20. 20. Economic losses in West Bengal  Predominantly backyard poultry was affected.  Kolkata market hit Chicken prices Rs.65/kg to Rs.40 Mutton prices Rs.180/kg to Rs.220  About 45 lakhs poultry population perished 1.5 lakhs from mortality 39 lakhs from culling operations  Total loss around Rs.150 crores.
  21. 21. >>> 1.Compensation given by Govt. of India Rs. 40- Hen Rs. 30- Broiler Rs. 10- chick, duck, duckling Rs. 6- 1 kg poultry feed destroyed Total compensation for 39 lakhs poultry= 6 crores
  22. 22. >>> 2.Second phase of rehabilitation a) 7 lakhs families lost income from bird flu. Rs. 500- each family Rs. 500 x 7 lakhs = 35 crores b) loans on easy terms to buy fowls. Entire cost of this phase = 35 crores c) Providing alternative employments at cost of Rs.75 crores. (State Govt. of West Bengal)
  23. 23. World Scenario 140 millions poultry culling in S.E. Asia has caused loss of 8-12 billion US$. 1. Change in market prices:- Egg prices - US$ 0.05 to US$ 0.03 Broiler prices - 62.5% (during first 2 months of 2004 in S.E. Asia) 15% in international prices. (Moonke,2004)
  24. 24. >>> 2. Changes in trade In early 2004 EU imposed import ban on affected Asian countries. 91% in thai frozen chicken export in 2004. 23% in export of global poultry meat. . (Taha,2007)
  25. 25. >>> 3.Effect on GDP 1.5% GDP in S.E. Asia. loss of 42 millions birds in Vietnam. loss of 64 millions birds in Thailand. loss of 3% national flock in Laos. (Mcleod et al.,2006)
  26. 26. Human beings at risk  Potential of emergence of a new influenza virus antigenic drift antigenic shift  Number of affected countries with avian influenza increasing.  Number of avian and human cases increasing  The majority of the human population has no immunity.  High case fatality rate.  No 100% effective vaccine. (WWW.WHO.INT)
  27. 27. How Human to Human Transmission Occurs (WWW.WHO.INT)
  28. 28. Prevention and Control 1. Disposal of infected birds Deep burial Burning of carcass
  29. 29. >>> Ring vaccination 2.Ring vaccination 5 Km 2Km 3Km Depopulation Red alert Vaccination
  30. 30. >>> 3. Do not allow mixed farming. 4. Spraying of disinfectants in sheds. 5. In case of positive diagnosis stop complete operation of the farm for at least 3 months after the last case. 6. Develop effective disease surveillance. 7. Formulation of emergency response teams for suggesting rapid control measures. 8. Quick diagnosis of disease.
  31. 31. National and International Organizations in response to AI NATIONAL REFERENCE CENTERS 1. National Institute of Virology, Pune 2. HSADL, Bhopal REGIONAL REFERENCE CENTERS 1.National Institute of Communicable Diseases, Delhi 2.King Institute of Preventive Medicine, Chennai 3.Virology Section, AIIMS, New Delhi 4.NICED (Virus Unit), Kolkata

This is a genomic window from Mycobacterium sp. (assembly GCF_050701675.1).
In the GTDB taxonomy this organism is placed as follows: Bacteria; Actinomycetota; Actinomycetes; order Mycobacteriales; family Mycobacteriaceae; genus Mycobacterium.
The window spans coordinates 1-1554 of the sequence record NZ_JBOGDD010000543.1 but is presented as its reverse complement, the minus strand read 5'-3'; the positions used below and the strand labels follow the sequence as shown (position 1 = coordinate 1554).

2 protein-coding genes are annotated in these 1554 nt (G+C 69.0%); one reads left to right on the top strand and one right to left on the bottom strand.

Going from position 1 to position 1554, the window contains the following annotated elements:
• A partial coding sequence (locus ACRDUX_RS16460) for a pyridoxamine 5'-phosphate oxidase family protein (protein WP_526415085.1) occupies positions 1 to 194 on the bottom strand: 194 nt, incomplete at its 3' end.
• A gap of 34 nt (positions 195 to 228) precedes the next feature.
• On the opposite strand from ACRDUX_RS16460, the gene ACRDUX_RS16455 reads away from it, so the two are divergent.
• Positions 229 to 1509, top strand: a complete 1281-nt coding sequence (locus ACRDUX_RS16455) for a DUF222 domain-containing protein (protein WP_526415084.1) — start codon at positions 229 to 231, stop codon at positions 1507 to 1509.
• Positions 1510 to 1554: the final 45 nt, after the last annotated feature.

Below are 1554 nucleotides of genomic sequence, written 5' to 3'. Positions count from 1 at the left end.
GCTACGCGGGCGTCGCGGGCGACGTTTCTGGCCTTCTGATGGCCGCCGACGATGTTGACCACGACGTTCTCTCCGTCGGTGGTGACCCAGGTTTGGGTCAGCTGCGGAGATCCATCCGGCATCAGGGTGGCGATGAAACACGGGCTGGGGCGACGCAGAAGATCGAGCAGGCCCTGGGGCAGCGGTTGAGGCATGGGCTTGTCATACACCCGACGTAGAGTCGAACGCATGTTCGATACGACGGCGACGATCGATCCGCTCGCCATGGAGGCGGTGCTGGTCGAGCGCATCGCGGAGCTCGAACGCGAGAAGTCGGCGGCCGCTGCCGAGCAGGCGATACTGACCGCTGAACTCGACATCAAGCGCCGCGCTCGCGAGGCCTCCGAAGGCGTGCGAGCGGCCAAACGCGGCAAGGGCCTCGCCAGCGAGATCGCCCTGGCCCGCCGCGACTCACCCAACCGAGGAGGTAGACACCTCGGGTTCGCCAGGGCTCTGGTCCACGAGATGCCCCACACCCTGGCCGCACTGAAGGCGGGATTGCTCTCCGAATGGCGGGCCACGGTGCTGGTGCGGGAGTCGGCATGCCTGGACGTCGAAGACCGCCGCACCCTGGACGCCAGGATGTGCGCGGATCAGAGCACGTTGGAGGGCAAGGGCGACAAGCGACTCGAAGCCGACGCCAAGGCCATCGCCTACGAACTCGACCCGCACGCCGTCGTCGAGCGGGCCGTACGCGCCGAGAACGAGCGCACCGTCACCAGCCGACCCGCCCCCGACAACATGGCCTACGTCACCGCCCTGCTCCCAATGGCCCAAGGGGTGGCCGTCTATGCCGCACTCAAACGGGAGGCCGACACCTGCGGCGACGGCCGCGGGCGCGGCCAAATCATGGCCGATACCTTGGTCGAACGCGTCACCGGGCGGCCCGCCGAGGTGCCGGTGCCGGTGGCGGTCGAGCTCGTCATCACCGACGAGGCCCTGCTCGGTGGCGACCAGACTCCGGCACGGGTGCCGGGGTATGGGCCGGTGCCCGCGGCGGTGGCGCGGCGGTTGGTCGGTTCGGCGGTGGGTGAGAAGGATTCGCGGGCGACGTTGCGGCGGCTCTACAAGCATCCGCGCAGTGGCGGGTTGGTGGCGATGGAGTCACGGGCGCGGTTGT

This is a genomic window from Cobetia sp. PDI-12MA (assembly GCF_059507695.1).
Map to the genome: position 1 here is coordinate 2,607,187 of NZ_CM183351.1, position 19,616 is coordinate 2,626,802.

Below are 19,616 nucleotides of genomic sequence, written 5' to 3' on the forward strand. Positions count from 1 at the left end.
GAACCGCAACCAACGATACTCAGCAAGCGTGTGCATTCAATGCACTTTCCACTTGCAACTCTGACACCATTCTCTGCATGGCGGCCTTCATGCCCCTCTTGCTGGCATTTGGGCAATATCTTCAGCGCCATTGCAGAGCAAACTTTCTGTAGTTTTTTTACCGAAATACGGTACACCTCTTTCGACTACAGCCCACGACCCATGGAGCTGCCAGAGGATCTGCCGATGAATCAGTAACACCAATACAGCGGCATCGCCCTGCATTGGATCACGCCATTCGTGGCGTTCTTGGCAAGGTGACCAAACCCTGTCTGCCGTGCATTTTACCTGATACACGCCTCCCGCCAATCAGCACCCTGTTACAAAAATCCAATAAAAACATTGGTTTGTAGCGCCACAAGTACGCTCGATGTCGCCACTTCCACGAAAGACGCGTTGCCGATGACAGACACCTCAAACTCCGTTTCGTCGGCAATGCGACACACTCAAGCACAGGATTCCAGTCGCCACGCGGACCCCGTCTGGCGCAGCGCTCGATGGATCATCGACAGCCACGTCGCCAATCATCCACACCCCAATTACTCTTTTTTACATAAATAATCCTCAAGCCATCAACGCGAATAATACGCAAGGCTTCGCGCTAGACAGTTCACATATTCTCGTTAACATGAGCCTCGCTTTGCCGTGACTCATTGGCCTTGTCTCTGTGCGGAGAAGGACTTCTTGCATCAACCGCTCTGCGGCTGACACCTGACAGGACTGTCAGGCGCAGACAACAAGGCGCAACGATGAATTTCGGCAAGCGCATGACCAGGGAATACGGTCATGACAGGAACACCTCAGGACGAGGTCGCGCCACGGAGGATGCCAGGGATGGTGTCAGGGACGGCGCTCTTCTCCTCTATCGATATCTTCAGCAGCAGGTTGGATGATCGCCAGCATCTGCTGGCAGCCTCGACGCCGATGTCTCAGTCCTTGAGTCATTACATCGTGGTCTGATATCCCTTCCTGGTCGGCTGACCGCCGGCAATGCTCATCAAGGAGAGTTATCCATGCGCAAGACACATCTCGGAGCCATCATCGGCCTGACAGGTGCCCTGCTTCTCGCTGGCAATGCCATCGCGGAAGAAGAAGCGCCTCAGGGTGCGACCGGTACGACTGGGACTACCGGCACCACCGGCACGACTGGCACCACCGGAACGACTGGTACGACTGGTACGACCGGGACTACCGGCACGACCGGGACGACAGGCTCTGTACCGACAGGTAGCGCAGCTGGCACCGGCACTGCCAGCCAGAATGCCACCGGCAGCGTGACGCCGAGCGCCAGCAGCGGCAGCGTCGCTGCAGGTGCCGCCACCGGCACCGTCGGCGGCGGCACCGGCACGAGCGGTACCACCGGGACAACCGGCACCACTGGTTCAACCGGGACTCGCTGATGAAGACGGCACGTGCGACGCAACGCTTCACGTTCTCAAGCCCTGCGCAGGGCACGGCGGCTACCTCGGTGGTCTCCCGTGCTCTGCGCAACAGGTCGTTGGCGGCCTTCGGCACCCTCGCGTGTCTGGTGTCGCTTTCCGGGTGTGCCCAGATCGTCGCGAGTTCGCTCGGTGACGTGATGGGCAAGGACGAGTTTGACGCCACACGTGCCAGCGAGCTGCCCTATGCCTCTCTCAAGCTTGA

32. 32. International Organisations 1. WHO 2. OIE – 171 reference lab. & 24 calloborating centers 3. GLEWS- FAO+WHO+OIE 4. UNSIC 5. OFFLU
  33. 33. Conclusions  Bird flu has done loss of millions of dollars and human losses in many parts of world.  It is great threat to developing countries.  Emergence of new strain of H5N1 can lead to global pandemic.  In India there is lack of sufficient no. of expertise, inefficient disease surveillance and lack of rapid diagnosis to prevent the spread of disease in its initial phase.
  34. 34. >>> Good monitoring programmes especially during Sept.-Feb. of year can reduce the incidence of disease in India. It is very difficult to control the movement of migratory birds which are main cause of spread of disease.  vaccination can help to bring down the levels of infection ,thus reducing the risk of transmission to humans and other poultry, and can reduce the socio-economic cost of control.

Notas do Editor

  • Migratory waterfowl are widely considered to be the reservoirs of avian influenza virus. Feces and respiratory secretions contain large amounts of virus, which can infect a new host through the conjunctiva or respiratory tract. Avian influenza virus can spread by aerosols when birds are in close proximity, and might also be transmitted through shared drinking water. The virus appears to be present in eggs laid by infected hens, but they are unlikely to survive and hatch. Fomites and infected birds can transmit the disease between flocks. In one outbreak in Pennsylvania, the virus may have been spread by garbage flies. Airborne dissemination may be possible as well as movement of infected poultry. In experimental studies AI viruses can be excreted in the feces and maintained in the environment and can re-emerge after a significantly stressful event. Once a flock is infected, it should be considered a potential source of virus for life.
  • Incubation period is from 3-14 days and is dependent on the dose of virus, the route of exposure, the species exposed. Some birds are found dead prior to observance of any clinical signs. There may be neurological signs and reduction in normal vocalizations. Depression is common as is a precipitous drop in egg production. Respiratory signs are less prominent but can include rales, sneezing and coughing. In mature chickens, the combs and wattles are often swollen and may be cyanotic. Conjunctivitis, edema of the head and neck, coughing, sneezing and nasal discharge may also be seen. Egg production in hens stops; the last eggs laid often have no shells. Death is common, but severely affected hens occasionally recover. (Photos: ISU-FAD course by Dr. Corrie Brown, showing a dead bird [top] and cyanotic comb and wattles [bottom].)